But I want to talk about something important and that’s you brought up regenerative economies and so far we’ve been talking about Seeds. Seeds is a currency and a token, but it’s what we call a yang currency, like yin and yang. Yang currencies are the ones that act like our current central bank currencies. You know, they’re ones that drive growth. That’s what central bank currencies do. They’re incredibly effective at driving endless growth. And what did we do? We grew into the world’s first global economy of almost 10 billion souls. Like that protocol of growth: Fantastic. We need a new protocol of steady state. And it’s steady state systems that are Yin currencies. Yin economies. David Graeber kind of gets into this too. Is yin communities and economies, they weren’t warfaring communities, but they had incredibly stable, generative, thriving systems. But the Yang economies, they were warring economies. And unfortunately went and dominated everyone else and all the yin economies kind of got shut down. So that’s kind of the revival here; is we’ve got to bring a balance of yin and yang. So some aspects of Seeds are yang, like the seeds token itself. But to counteract that, we need Yin currencies. So we have another currency and it’s called gratitude. And this is a currency that at the start of the cycle everyone gets 100 of these. Or every resident gets 100, and every citizen gets 200. They mean absolutely nothing if you hold on to them. They only mean something if you send them to somebody else. So at the end of the cycle, you see where all the gratitude flowed and then you can send them seeds. And this is exactly what’s happening.
We have this Seeds spot, we see where all the gratitude’s sent, within the cycle, and then we send them Seeds. So here is a currency that is only beneficial when you give it to somebody. When you give it to somebody, you both benefit. Because there’s some other complex things that when you give gratitude, you get more value at the end too. It’s kind of like getting gratitude in real life. If I give you a hug, like, I feel great too, you know, we both benefit. So this is a yin currency and it’s a way of one crowdsourcing where we direct value to. So now anyone can show up, do a bunch of stuff. People are like, Oh my gosh, thank you for doing that. And they can send them gratitude and then they can get paid for having contributed. So it’s also another way of redirecting value in our economic system, right? So these are the type of things that we’re building, like how do we build balance? We need the Seeds token, because that speculative element helps us drive growth, bring more value into our ecosystem. Bridge with the legacy financial systems, cool. But if that’s all we were, then we would just perpetuate yang economies and re-concentrate wealth then etc. etc..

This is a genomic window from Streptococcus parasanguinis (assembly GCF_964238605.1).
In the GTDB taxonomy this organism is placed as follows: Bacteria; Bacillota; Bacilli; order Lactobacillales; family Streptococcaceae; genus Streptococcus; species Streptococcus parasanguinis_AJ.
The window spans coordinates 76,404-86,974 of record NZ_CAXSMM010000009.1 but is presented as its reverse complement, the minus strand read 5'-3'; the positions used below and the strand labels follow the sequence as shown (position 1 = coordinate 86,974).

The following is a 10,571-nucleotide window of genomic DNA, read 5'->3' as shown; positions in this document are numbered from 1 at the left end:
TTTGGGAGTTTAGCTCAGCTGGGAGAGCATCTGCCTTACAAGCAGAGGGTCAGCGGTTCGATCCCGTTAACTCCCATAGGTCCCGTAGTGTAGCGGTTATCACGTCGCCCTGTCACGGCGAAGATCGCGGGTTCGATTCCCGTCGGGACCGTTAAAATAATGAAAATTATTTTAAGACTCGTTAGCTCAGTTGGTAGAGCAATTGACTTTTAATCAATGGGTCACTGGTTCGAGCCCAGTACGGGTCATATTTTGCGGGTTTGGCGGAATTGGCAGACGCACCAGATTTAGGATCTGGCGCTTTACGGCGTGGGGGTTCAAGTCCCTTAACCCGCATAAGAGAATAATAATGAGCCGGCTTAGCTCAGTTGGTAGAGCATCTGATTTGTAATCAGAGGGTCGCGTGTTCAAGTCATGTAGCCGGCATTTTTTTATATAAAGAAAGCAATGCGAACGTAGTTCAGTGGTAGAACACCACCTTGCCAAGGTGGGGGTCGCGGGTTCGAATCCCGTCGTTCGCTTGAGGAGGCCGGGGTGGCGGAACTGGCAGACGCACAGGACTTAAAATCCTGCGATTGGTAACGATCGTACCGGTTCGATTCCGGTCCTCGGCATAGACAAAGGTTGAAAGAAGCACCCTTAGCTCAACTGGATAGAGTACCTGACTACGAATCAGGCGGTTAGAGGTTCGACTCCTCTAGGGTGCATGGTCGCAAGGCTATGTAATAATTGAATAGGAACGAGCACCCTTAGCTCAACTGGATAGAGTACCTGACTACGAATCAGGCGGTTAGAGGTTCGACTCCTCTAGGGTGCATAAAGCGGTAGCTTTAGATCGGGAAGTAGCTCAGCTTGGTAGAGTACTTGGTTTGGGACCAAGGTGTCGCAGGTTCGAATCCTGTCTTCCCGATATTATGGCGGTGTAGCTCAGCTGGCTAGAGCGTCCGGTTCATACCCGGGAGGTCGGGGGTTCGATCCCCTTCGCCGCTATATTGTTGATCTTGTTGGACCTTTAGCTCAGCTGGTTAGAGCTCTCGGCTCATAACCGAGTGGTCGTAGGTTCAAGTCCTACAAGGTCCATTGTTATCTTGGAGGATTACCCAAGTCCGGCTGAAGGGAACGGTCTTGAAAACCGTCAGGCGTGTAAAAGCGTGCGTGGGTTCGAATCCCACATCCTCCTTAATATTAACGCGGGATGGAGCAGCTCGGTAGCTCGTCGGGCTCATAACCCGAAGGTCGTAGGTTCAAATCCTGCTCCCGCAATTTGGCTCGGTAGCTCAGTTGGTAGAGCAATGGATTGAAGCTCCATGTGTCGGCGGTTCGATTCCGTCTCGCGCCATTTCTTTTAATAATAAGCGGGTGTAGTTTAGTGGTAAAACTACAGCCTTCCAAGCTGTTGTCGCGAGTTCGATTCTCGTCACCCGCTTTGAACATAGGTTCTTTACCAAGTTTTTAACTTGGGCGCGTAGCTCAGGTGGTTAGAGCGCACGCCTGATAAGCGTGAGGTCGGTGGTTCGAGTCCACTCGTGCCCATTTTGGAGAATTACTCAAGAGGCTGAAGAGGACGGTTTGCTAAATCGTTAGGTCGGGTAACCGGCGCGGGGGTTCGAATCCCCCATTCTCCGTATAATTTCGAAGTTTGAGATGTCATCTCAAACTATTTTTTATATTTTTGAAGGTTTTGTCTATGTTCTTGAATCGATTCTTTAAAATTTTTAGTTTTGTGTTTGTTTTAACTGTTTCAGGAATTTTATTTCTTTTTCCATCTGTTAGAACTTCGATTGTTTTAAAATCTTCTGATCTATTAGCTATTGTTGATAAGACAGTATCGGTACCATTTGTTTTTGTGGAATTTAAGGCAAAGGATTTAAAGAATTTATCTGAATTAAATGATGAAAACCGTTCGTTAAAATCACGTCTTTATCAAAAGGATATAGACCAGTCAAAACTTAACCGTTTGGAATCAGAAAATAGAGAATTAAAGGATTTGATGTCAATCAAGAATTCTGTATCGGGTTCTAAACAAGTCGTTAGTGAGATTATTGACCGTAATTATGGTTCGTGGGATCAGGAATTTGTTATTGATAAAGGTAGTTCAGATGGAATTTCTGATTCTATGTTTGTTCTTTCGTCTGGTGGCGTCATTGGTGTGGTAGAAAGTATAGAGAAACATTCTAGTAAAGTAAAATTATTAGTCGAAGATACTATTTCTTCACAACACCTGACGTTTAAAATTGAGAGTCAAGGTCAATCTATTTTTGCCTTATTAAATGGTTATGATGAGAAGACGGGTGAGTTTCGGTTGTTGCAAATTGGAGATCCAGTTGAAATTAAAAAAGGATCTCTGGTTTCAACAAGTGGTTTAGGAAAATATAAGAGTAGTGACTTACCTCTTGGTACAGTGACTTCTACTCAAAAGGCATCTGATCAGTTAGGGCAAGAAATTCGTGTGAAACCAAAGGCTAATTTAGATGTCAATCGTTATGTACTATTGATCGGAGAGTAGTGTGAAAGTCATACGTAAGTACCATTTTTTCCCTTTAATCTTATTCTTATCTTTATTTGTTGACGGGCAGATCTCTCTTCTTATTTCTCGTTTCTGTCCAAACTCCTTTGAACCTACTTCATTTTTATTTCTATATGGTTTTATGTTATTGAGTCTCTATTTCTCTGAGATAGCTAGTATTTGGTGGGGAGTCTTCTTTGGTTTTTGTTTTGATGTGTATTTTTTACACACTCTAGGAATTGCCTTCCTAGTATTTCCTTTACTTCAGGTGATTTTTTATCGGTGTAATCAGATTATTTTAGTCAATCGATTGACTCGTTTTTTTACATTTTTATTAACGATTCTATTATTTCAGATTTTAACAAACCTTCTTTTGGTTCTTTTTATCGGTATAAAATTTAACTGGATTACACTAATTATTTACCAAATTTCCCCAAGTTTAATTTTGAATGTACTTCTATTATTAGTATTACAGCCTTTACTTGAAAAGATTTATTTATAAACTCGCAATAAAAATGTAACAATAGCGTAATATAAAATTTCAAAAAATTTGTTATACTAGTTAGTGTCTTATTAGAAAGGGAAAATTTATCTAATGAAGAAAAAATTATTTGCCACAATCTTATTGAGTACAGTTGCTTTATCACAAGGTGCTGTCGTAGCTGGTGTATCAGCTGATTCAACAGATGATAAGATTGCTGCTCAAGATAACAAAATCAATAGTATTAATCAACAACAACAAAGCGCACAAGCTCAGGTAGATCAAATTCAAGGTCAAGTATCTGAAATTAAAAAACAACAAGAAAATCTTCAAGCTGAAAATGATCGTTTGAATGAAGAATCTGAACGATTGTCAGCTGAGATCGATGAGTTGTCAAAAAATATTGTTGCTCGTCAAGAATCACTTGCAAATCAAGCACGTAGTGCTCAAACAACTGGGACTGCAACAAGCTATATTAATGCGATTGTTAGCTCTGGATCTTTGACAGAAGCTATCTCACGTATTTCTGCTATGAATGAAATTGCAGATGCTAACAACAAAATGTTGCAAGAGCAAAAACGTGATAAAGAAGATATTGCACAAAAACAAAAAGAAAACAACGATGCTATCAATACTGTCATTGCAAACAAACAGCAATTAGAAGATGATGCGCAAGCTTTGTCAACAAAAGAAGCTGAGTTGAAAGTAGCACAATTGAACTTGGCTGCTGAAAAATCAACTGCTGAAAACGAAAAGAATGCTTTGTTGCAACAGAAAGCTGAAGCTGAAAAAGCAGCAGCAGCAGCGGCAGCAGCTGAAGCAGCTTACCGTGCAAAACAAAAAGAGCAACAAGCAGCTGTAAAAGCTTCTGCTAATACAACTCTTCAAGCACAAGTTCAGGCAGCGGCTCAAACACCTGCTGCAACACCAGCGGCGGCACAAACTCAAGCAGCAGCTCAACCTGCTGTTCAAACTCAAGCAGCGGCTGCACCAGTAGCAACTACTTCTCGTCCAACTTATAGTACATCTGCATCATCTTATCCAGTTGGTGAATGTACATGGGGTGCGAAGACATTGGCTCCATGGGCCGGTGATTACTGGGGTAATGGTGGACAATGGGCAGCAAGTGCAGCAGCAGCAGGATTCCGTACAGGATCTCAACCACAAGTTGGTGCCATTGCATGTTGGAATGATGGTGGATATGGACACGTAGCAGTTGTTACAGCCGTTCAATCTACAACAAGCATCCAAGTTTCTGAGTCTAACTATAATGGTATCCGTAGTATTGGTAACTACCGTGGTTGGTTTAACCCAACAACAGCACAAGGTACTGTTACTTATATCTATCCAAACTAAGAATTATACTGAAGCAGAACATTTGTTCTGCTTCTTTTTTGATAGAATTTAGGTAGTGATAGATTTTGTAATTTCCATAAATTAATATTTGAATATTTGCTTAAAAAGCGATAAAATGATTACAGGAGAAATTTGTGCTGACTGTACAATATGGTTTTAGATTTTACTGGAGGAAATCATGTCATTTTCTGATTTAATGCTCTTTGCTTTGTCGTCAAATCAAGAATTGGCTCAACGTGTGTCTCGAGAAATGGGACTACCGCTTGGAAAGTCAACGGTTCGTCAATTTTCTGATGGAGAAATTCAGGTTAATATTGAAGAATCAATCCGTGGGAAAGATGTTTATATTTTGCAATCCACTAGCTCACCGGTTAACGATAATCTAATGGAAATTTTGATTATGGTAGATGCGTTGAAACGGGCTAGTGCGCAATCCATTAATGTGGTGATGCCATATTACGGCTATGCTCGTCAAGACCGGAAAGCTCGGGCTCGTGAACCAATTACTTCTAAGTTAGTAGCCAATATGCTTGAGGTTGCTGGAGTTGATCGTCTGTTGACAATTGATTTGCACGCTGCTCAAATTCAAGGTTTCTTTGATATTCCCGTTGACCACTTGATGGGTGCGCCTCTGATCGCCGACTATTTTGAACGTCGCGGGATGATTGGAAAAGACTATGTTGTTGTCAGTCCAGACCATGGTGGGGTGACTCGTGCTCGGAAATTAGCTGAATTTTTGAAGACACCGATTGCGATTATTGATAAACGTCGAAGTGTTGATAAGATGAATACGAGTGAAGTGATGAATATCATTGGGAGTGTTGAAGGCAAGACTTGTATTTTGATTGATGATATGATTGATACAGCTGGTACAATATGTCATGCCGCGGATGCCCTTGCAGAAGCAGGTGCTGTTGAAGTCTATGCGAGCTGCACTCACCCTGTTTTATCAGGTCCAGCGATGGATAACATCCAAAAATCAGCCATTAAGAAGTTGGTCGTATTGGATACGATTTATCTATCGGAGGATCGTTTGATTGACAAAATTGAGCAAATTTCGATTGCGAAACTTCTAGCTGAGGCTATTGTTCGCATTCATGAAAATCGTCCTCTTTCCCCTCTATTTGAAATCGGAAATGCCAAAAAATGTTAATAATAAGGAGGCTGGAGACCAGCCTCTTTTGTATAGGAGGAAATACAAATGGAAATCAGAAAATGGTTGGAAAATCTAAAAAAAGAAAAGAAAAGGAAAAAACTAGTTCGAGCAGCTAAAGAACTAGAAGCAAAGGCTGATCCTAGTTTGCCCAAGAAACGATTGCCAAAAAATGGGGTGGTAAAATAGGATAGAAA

Manda: How long is the cycle on on the yin, on the gratitude cycle?
Rieki: Each cycle is a lunar cycle. We chose lunar cycles because they don’t bias particular time zones. So they’re 29 and one half days. It also helps us get back in tune with the cycles of nature, which we think are important and a lot of different reasons.
Manda: Okay.Thank you.
Rieki: So every cycle in Seeds is one lunar cycle.
Manda: So people listening can engage with this now? They can go onto the app or download the app and be part of the gratitude?
Rieki: They can download the app. They can join the Seeds Discord Group, which is where all the different channels and all the conversations are happening. So that’s where a lot of the communication goes on. There’s a forum in the passport which you can earn reputation. That’s one of the ways of contributing, is going to the forum, engaging, sharing your wisdom. As people upvote your thing and say that they liked it, you can earn reputation. It’s this really complex thing where the more reputation you have, the more you give.